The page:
The brown-headed cowbird (Molothrus ater) in North America is an obligate or generalist brood parasite of over 200 songbirds.
Numerous studies show reproductive losses for individual host species (e.g. Strausberger and Ashley 1997). It has long been assumed that
cowbird parasitism can result in changes in songbird communities, but surprisingly the De Groot and Smith (2001) study is the first to assess
whether this brood parasite can change overall bird community composition. They state their hypothesis as: brown-headed cowbirds change
the composition of songbird communities by depressing the number of suitable host individuals.
This work has management implications in regard to cowbird removal programs designed to protect endangered birds. De Groot and Smith worked in northern Michigan where there is an extensive cowbird removal program to protect the Kirtland's Warbler (Dendroica kirtlandii). This bird only nests in young jack pine forests in northern Michigan. In 1971, a census recorded only 201 singing males, and both limited/poor quality of habitat and cowbird parasitism were proposed as responsible for their decline. A cowbird removal program began in 1972. In this study, De Groot and Smith compare songbird communities in cowbird removal sites and control areas.
The researchers divided the songbird communities into Suitable Hosts (birds that accept cowbird eggs and feed their young) and Unsuitable hosts (birds that reject cowbird eggs). They selected 10 Removal sites adjacent to active cowbird traps in operation for 5-11 yrs. Control sites were > 5 km from cowbird traps or any area that had not experienced cowbird removal within the last 5 yr. They matched general habitat characteristics for Removal and Control sites. In 1997 they added Control sites < 10 km from cowbird traps. Site areas were a half circle radius of 1 km.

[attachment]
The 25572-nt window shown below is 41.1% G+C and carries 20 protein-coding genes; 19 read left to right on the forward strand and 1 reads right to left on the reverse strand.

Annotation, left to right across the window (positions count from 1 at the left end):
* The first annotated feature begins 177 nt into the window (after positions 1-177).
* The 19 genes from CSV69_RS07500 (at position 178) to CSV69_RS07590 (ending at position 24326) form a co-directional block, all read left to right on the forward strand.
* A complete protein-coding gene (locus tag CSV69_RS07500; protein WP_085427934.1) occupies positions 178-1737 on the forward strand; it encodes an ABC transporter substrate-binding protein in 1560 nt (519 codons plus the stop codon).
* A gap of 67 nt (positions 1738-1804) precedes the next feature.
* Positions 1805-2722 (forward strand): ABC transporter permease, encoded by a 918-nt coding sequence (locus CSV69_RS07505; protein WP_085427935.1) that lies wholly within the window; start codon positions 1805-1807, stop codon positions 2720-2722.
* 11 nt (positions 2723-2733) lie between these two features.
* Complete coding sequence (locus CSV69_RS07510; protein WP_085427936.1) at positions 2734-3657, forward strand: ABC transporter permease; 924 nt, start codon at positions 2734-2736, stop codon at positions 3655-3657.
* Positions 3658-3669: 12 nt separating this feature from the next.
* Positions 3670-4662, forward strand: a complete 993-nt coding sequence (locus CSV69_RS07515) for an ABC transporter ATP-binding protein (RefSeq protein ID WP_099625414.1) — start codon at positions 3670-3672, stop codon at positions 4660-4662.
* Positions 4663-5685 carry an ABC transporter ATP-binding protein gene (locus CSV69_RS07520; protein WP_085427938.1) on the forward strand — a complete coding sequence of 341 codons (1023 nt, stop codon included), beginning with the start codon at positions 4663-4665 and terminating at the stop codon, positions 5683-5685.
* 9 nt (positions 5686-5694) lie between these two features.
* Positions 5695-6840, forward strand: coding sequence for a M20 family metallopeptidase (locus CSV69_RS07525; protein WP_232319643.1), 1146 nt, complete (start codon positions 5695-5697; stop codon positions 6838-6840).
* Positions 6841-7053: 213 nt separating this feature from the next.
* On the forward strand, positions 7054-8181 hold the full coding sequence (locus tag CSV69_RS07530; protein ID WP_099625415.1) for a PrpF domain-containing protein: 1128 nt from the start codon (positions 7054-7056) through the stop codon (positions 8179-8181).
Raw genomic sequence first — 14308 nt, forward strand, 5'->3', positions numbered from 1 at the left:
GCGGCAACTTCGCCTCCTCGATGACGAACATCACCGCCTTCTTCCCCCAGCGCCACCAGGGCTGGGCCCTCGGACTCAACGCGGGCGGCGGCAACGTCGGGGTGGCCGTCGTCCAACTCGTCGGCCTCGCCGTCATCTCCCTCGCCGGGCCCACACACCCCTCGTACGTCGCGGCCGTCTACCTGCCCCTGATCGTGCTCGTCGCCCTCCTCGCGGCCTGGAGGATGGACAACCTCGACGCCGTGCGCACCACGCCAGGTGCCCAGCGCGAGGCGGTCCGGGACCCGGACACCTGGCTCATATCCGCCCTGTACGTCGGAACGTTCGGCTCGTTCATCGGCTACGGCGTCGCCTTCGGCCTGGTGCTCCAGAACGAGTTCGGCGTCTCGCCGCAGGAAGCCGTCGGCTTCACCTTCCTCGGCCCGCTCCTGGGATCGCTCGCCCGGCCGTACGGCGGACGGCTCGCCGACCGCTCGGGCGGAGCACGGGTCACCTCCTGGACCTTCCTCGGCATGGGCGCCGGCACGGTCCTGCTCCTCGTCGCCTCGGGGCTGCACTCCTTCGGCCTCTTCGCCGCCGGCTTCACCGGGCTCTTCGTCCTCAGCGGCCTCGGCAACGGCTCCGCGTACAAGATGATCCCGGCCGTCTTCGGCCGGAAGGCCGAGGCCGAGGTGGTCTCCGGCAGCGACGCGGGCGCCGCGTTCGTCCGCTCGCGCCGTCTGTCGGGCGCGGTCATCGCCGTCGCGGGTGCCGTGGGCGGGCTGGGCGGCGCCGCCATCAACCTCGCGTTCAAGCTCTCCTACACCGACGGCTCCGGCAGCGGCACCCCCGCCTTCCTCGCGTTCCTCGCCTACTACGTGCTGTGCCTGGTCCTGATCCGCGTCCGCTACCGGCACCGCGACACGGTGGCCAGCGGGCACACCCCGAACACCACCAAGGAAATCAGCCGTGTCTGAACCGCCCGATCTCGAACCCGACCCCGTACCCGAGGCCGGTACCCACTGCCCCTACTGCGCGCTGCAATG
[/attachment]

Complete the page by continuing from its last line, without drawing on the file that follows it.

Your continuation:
Birds were identified by sight or sound on transect lines (four 1 km lines each 60 degree apart). Between dawn and 1000 on all sites birds were counted twice during summer in 1996 and three times in 1997. Cowbirds were assessed with additional playback of female chatters to improve likelihood of cowbird detection rates, In addition, nests were sampled (33 in 1996 and 98 in 1997) by visual checks every 3-4 d in 1996 and 3-7 d in 1997. Researchers made sure that nest were checked just prior and after chicks had fledged. Nests that had >1 chick until 1-2 d before fledging were scored as successful.
De Groot and Smith did not find significant differences in bird community composition in controls and areas where cowbirds have been removed for 5-11 yrs. They propose that cowbirds affect bird communities in more isolated places with limited immigration. They conclude that: "If brown-headed cowbirds influence songbird community composition only to a moderate degree when they are dominant members of the songbird community, they are not remarkable in their ability to influence community composition. Our results provide little support for adding cowbirds to the short list of species (Hurlburt 1997) that regulate community structure disproportionately in relation to their abundance. Thus, while cowbird removal has benefited some endangered species (Griffiths and Griffiths 2000) there is little reason to believe that it will improve the general health of songbirds". (see article for references)
De Groot, K. L., and J. N. M. Smith. 2001. Community-wide impacts of a generalist brood parasite: the brown-headed cowbird (Molothrus ater). Ecology 82: 868-881
Strausberger, B. M. and M. V. Ashley. 1997. Community-wide patterns of parasitism of a host "generalist" brood-parasitic cowbird. Oecologia 112: 254-262.